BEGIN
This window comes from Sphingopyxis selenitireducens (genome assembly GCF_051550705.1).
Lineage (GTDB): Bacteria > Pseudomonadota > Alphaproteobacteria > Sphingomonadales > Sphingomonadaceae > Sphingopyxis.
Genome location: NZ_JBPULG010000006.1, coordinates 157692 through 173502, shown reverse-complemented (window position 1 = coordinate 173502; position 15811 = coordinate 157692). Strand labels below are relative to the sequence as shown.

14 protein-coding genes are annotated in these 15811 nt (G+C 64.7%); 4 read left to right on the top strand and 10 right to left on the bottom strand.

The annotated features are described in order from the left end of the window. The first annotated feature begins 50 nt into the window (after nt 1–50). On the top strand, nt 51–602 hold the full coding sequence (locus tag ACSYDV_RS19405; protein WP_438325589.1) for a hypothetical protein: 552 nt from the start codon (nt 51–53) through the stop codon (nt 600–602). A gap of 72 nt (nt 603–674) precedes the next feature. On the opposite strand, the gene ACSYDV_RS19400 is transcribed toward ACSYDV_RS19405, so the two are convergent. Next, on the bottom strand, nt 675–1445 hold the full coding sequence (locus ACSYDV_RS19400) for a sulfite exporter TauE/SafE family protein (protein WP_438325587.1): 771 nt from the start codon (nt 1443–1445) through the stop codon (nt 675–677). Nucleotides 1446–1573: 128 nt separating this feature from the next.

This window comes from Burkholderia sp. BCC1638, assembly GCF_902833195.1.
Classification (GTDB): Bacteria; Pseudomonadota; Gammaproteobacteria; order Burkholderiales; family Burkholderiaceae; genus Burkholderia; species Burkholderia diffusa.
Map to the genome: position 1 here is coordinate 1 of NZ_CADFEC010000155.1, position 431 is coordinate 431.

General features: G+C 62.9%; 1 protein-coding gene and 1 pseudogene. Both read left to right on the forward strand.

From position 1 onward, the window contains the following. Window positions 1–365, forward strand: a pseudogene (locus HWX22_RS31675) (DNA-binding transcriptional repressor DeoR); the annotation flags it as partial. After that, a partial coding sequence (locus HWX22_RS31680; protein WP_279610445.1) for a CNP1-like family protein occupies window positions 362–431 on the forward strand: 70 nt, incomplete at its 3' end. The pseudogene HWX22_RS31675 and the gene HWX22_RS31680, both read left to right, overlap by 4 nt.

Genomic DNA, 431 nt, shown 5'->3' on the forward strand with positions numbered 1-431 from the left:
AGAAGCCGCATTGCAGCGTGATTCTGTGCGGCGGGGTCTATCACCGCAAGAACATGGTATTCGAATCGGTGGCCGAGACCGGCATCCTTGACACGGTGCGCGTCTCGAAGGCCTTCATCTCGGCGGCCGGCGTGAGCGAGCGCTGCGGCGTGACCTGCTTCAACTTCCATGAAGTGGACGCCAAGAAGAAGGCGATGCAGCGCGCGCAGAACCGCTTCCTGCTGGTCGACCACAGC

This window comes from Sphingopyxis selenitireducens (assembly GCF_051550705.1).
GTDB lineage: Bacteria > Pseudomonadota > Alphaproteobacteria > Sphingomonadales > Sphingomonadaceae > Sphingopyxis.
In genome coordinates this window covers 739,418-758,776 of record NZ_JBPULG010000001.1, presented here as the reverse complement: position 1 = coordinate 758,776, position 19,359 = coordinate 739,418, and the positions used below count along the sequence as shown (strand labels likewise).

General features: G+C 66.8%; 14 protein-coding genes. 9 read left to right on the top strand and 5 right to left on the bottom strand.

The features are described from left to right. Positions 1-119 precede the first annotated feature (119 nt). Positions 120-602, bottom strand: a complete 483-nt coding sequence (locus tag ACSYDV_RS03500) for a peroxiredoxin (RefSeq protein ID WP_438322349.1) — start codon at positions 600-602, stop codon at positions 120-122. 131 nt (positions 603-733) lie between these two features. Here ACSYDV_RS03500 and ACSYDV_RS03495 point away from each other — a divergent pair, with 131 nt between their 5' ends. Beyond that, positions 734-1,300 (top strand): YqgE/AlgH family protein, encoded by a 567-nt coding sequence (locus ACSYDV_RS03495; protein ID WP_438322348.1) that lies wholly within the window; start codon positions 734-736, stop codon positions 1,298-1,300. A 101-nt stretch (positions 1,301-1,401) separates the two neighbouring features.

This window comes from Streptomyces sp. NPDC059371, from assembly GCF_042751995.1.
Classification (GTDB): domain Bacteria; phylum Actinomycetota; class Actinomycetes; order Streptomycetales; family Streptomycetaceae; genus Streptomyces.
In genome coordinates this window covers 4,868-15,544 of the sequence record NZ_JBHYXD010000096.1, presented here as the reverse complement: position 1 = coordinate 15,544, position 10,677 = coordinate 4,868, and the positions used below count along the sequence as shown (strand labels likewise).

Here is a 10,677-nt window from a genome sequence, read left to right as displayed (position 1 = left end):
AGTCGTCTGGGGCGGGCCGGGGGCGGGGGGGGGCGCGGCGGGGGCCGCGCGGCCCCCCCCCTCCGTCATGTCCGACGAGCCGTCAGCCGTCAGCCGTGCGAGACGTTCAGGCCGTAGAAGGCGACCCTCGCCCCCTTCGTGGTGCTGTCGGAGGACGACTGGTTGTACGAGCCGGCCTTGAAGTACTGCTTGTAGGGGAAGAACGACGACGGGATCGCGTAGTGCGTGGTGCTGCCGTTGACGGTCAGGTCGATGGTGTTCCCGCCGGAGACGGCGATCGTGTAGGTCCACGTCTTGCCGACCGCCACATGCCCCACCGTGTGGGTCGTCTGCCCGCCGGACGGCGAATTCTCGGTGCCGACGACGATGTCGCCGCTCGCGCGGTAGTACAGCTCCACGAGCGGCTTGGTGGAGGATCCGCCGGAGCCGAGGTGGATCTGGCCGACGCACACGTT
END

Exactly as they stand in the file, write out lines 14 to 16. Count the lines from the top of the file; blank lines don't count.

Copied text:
GTDB lineage: Bacteria > Pseudomonadota > Alphaproteobacteria > Sphingomonadales > Sphingomonadaceae > Sphingopyxis.
In genome coordinates this window covers 739,418-758,776 of record NZ_JBPULG010000001.1, presented here as the reverse complement: position 1 = coordinate 758,776, position 19,359 = coordinate 739,418, and the positions used below count along the sequence as shown (strand labels likewise).

General features: G+C 66.8%; 14 protein-coding genes. 9 read left to right on the top strand and 5 right to left on the bottom strand.